Exhibit 2: CPHQ Candidates (Page 21)
There was a large increase in the number of CPHQ candidates from 2011 to 2012. This could, at least partially, be explained by the NAHQ/HQCC informing (scaring?) everyone with the new CPHQ exam content outline that came into effect in the second quarter of 2013, and people reacting by rushing to take the exam before the transition date.
Again, the numbers on this graph include both US and international candidates—read below to see why this is a problem.
Questions you might ask are:
“What was the total number of US candidates in 2012?”
“What was the total number of international candidates in 2012?”
The graph doesn’t tell us this information, though it should. Why?
Using simple math, I worked out that:
- There were 1074 US CPHQ candidates in 2012, and
- There were 504 international CPHQ candidates in 2012.
I could be out by up to 3 either way, but certainly not by much.
My calculations were based on the following data:
- There was a total of 1578 CPHQ candidates in 2012 (Exhibit 2);
- There were 809 US candidates and 175 candidates who passed the CPHQ exam in 2012 (based on the NAHQ’s list of all 2012 new CPHQ certificants); and
- The overall pass rate among US candidates in 2012 was 75.3% (Exhibit 3).
(I welcome you to do the math yourself.)
Now, do you see why the NAHQ chose not to show the breakdown of US and international candidates in this graph? (By the way, in the reports of recent years, a breakdown of US and international candidates was provided in some form or other.)
In the year before the NAHQ/HQCC amended the CPHQ exam content outline to include US-specific competencies (i.e. 2012), approximately one-third of candidates (504/1578) were based outside the US. CPHQ exam fees (and other related products) represent a large proportion of revenue received by the NAHQ. By amending the CPHQ exam content outline to make it US-specific this year (or claiming to do so… more on that in a separate article), they risk alienating about a third of CPHQ candidates (by the 2012 numbers). How smart was that decision? It’s downright embarrassing!
Exhibit 3: CPHQ Exam Pass Rate (U.S.)
Pass Rate Among US Candidates
Why report only the CPHQ exam pass rate for US candidates? Especially when one-third of your candidate pool is international?
Well, one possibility is that the NAHQ chose to put forward the best pass rate that it could put down on paper (75% does look pretty good). But if that were the case, it’s deceptive.
Why include international CPHQs and international CPHQ candidates in the first two graphs but not the third? Maybe including the international guys in the first two graphs makes the numbers look better but including the international candidates in the third graph gives an overall pass rate of only 62.4%.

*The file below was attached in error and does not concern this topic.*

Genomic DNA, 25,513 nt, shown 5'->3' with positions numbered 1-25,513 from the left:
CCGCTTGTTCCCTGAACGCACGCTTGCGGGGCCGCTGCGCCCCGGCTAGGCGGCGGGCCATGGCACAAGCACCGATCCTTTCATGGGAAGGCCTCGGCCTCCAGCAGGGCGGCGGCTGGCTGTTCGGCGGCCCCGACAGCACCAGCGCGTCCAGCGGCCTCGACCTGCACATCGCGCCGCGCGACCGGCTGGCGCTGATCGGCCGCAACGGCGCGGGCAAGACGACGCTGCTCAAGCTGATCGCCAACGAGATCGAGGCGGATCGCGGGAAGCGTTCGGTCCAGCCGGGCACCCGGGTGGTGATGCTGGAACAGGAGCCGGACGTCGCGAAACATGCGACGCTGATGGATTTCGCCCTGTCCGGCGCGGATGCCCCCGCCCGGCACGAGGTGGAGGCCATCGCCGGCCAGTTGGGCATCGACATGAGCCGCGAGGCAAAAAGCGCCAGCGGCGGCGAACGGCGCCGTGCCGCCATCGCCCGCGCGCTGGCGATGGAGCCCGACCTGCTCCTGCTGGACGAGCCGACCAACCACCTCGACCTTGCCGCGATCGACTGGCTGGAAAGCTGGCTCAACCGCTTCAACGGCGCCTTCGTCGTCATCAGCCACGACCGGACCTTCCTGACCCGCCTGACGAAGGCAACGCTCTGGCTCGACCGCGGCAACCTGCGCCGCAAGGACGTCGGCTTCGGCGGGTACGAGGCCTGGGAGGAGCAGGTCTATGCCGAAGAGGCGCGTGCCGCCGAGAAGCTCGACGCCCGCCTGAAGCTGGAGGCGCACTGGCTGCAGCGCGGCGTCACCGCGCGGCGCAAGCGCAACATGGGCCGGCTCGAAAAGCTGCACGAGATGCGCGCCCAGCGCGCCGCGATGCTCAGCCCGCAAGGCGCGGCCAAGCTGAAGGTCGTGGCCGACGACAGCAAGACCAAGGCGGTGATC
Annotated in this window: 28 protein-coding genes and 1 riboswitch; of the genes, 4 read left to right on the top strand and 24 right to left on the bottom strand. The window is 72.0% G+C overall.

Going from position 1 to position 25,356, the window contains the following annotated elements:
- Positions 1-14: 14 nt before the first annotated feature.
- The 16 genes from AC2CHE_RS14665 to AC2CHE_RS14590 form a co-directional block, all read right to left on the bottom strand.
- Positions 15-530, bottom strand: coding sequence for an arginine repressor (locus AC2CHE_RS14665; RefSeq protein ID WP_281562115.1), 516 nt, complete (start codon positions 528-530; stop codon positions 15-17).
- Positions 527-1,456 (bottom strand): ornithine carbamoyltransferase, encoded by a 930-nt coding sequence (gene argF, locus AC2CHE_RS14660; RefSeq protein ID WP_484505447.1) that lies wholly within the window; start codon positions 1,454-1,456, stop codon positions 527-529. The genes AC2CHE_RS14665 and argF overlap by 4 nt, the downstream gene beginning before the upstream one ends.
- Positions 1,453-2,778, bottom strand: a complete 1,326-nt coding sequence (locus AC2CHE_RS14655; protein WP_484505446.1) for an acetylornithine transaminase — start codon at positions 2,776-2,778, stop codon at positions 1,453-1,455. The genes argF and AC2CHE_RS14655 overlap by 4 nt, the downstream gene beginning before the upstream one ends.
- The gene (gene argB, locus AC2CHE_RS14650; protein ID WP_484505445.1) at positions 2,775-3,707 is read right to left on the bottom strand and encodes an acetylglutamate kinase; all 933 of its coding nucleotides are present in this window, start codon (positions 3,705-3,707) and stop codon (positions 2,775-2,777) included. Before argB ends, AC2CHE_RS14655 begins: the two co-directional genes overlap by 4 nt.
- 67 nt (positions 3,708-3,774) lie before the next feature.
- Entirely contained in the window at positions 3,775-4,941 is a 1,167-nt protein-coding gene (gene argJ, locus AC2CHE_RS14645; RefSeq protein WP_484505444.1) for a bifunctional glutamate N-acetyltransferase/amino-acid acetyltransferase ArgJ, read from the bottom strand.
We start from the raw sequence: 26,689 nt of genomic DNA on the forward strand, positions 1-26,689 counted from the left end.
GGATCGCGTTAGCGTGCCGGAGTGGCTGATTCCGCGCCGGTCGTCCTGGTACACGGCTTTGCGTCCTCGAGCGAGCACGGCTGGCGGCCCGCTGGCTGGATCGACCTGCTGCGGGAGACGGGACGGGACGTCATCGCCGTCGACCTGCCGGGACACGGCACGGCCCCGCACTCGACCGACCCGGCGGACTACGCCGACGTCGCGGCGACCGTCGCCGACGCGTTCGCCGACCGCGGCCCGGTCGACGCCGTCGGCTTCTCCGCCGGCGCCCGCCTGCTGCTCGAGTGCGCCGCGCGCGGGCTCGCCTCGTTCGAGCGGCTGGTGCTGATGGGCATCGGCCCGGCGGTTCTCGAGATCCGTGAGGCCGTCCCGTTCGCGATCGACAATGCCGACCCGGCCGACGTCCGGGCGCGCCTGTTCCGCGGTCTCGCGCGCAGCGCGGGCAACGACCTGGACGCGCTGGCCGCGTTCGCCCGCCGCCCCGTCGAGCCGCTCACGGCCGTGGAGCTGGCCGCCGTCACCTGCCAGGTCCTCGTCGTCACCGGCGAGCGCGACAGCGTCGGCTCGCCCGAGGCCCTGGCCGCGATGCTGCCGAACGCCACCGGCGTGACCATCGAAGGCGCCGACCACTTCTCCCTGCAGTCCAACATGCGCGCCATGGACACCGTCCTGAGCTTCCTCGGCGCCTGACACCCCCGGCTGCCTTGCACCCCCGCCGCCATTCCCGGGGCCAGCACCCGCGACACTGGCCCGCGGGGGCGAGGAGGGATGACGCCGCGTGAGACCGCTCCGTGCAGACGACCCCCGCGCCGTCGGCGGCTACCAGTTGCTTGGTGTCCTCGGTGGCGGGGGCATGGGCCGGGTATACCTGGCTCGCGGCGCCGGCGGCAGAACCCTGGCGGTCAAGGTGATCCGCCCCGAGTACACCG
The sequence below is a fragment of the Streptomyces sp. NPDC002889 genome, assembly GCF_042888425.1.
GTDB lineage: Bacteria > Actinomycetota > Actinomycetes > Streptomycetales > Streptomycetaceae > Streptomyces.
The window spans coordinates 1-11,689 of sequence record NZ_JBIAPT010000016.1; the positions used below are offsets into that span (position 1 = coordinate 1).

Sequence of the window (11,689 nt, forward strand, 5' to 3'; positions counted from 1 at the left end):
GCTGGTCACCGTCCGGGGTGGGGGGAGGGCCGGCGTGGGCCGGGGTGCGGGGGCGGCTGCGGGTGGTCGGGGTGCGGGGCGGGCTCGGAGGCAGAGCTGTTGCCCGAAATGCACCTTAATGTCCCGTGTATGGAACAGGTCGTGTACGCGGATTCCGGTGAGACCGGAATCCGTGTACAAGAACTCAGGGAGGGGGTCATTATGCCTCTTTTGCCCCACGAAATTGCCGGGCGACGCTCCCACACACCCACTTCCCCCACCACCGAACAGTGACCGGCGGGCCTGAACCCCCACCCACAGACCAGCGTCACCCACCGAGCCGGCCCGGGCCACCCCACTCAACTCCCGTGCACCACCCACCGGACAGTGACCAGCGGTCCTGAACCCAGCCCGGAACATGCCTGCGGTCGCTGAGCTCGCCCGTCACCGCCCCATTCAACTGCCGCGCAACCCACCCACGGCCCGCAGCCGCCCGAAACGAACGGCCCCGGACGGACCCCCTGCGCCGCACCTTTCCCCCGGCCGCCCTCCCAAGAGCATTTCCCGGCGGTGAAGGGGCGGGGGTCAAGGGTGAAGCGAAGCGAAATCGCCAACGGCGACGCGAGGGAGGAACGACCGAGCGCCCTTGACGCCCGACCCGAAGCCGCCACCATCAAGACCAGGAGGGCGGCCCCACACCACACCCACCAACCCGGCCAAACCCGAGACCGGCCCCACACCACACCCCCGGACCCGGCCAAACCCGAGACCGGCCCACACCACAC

Let’s be clear that the quoted 75.3% pass rate applies to all 1074 US candidates in 2012. We know that not all persons who take the exam for the first time will pass. Some candidates who don’t make it on their first attempt, will resit later, maybe three or four months later. (You’re only allowed one attempt within a 90-day period.) Therefore, there would have been a proportion of persons who sat the exam twice or even three times in 2012. The figure of 75.3% includes all candidates, irrespective of their number of attempts. The pass rate among first-timers is presumably lower than that among persons who attempt the exam more than once.
We estimate that the actual pass rate among US candidates sitting the exam for the first time is, say, 65–70%, and perhaps 80–85% among persons who take the exam two or more times in the same year.
Pass Rate Among International Candidates
The overall pass rate among international candidates in 2012 was a dismal 34.7%, i.e. 175/504. This figure, again, includes those who sat the exam multiple times. However, international candidates do not resit the exam as frequently as their US counterparts, hence the elevating effect of candidates attempting the exam more than once is less, compared with US candidates.
A rough estimate of the pass rate among international candidates taking the exam for the first time is about 30%, and that among those who take the exam more than once is about 45%.
CPHQ Exam Pass Rate Among ALL Candidates in 2012
As stated above, the overall pass rate—both US and international candidates included—is 62.4%.
Pages 20 and 21 of the NAHQ 2012 Annual Report leave much to be desired. However, there is enough data in there to make some inferences, when used with other information published by the NAHQ, e.g. the list of all new CPHQ certificants in 2012. But we really shouldn’t have to do all this legwork when the information that people want to know—and expect in the annual report —was readily available to the folks who prepared the report. Looking past the pretty images and average marketing copy, the graphs offered a juicy opportunity for the NAHQ to communicate data/information in a succinct and interesting way. Alas, the NAHQ failed on this count.